Keeping the Peace on Family Road Trips
Warm transparent lake water lapped over my shoulders, smelling of summer and snails. Sand slipped up my toes. Family camp at Camp Jim looked like red lifeguards on floating docks, life-jacketed preschoolers squealing from yellow water slides, Bible songs and stories ringing within wooden chapels, and families holding hands to pray around cafeteria tables.
Our family just arrived home from five days in northern MN, where we met the great staff and volunteers of Camp Jim, and ate meals, swam, and studied God’s word alongside families from throughout MN and Iowa. Mark was the keynote speaker, and I was thrilled to speak with the women on two occasions also.
Three thousand fifty-two mosquito bites later, we drove home, crammed into a muggy vehicle beside fast-food cartons and a new hognose snake. As the sweat beaded up and traffic slowed to a one-lane crawl, we determined to stay kind and patient with each other. Knowing how easy it would be to end the trip crabby with each other, we made concentrated efforts to avoid that.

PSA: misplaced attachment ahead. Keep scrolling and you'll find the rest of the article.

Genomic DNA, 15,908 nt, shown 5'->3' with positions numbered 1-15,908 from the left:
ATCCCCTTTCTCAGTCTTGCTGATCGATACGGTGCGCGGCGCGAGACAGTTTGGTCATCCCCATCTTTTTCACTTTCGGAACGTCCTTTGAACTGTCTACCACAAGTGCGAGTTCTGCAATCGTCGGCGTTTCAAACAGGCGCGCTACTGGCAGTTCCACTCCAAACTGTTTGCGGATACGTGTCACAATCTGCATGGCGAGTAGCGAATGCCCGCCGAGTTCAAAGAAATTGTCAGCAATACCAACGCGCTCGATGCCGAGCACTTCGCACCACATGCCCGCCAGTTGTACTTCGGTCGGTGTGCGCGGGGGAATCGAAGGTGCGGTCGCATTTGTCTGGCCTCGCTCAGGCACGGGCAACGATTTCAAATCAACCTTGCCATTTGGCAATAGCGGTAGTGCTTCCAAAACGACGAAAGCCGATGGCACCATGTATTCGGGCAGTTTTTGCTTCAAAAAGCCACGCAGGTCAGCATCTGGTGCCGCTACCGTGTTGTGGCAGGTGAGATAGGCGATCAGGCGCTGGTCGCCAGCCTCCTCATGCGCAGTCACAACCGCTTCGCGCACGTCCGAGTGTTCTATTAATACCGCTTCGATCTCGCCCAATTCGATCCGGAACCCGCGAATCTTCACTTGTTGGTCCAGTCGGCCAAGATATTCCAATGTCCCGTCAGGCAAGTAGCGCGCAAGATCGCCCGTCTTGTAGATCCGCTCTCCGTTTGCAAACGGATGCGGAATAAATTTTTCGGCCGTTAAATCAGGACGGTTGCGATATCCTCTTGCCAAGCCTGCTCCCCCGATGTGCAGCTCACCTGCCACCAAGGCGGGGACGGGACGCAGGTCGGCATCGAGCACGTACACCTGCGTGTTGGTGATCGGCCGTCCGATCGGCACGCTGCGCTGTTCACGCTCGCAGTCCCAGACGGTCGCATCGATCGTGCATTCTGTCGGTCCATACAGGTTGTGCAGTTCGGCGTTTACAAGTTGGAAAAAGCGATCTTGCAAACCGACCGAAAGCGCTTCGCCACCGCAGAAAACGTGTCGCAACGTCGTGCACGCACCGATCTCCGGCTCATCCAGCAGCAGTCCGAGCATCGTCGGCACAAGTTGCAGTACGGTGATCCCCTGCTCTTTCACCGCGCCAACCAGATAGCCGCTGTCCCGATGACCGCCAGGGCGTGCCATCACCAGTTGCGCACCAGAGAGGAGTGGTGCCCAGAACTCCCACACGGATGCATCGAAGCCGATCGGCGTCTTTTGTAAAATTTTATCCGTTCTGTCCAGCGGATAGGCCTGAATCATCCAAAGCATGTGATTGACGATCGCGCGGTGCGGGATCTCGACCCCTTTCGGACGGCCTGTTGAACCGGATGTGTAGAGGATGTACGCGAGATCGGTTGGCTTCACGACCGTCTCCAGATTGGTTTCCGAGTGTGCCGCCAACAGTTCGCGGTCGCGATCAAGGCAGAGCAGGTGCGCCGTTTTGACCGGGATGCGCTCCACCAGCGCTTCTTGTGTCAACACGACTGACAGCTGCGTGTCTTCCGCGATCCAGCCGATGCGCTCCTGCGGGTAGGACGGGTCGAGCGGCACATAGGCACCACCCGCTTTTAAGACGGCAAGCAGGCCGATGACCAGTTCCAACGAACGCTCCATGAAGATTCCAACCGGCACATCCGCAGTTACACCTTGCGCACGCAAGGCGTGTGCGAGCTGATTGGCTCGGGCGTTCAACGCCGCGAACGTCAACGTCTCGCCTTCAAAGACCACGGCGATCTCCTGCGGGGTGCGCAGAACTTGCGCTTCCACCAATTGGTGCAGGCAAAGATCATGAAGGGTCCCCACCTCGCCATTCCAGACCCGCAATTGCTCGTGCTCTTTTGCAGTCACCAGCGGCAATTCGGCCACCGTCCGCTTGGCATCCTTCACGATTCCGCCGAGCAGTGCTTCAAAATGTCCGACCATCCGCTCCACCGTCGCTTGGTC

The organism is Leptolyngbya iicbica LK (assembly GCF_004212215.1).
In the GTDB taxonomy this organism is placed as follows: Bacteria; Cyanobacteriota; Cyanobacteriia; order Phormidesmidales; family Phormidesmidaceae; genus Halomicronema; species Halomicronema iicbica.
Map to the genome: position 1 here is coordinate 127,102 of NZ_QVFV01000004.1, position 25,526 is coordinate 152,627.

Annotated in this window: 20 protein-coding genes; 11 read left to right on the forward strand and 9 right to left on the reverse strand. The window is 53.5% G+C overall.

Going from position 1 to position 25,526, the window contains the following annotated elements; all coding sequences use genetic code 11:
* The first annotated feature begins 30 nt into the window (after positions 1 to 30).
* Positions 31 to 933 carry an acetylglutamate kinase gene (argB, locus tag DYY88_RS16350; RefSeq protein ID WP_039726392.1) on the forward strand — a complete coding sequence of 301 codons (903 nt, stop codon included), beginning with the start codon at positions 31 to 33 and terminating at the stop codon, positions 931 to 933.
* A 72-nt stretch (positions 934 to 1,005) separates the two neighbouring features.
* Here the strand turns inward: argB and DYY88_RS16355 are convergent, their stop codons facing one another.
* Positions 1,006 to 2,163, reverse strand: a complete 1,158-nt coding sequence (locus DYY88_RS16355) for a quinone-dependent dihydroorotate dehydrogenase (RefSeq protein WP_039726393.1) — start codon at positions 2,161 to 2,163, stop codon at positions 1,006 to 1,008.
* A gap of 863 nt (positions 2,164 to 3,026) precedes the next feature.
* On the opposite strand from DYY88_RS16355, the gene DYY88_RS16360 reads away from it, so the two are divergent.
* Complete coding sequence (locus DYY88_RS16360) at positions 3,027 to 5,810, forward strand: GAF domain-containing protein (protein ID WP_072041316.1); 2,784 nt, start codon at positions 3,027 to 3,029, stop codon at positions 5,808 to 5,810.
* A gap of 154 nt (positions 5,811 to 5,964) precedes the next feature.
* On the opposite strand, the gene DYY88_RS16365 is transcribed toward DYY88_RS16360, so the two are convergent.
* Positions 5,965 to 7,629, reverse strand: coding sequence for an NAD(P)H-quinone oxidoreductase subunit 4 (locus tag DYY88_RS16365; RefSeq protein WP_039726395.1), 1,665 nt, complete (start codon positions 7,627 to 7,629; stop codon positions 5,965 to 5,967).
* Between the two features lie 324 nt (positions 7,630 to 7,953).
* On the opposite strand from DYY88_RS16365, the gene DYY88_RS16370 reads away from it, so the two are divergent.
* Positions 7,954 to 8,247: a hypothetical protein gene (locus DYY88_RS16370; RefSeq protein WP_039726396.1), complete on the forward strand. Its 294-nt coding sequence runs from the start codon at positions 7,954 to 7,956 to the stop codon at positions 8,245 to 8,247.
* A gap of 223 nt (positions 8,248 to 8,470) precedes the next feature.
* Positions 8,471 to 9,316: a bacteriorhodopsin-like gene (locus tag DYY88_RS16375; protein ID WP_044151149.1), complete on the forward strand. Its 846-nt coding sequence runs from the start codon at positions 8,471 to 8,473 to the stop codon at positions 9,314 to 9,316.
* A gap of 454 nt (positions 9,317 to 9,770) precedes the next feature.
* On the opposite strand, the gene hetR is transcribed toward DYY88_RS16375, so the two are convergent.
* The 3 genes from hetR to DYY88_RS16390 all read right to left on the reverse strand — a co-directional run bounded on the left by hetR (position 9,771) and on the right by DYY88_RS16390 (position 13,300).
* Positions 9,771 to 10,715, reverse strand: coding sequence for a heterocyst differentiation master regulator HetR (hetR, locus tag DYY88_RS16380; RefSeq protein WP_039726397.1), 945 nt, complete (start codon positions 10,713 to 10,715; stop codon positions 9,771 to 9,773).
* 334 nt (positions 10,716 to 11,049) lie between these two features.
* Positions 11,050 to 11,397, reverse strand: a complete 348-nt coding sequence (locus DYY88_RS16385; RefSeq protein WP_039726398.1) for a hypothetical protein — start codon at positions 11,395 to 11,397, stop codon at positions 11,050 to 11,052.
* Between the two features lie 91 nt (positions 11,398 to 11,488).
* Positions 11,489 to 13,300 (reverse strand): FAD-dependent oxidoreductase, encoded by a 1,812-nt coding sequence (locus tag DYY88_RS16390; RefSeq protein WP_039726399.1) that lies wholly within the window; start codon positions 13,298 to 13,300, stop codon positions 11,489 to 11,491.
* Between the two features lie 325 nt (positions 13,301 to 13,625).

“Shhh, only the four year old is allowed to have verbal meltdowns,” we declared. “We can do this. We can use God’s help and strength to be patient with each other.”
We told jokes, laughing at our inane humor. The quips mounted and built on each other, mingling jokes in a way that was funny only to our sweaty, tired family of five. “If a zebra laid an egg…”
We played the alphabet game. We dozed off, and accidentally released the snake in the car. It didn’t get far. We worked at more jokes, and danced along to music, wiping sweat from our foreheads.
Eventually familiar sights raced by our windows, and we pulled into our driveway. “We’re home!” Bulging suitcases and sleeping bags ascended the stairs, mail slipped around my fingers, and the phone blinked at us.
Thank you, Abba, for a great week at family camp, and for speaking through us. Thanks for helping us get home cheerfully and kindly too. What a joy to laugh together.
Hi you, sorry for my absence the last five days. What have you been up to? What fun road-trip strategies does your family have?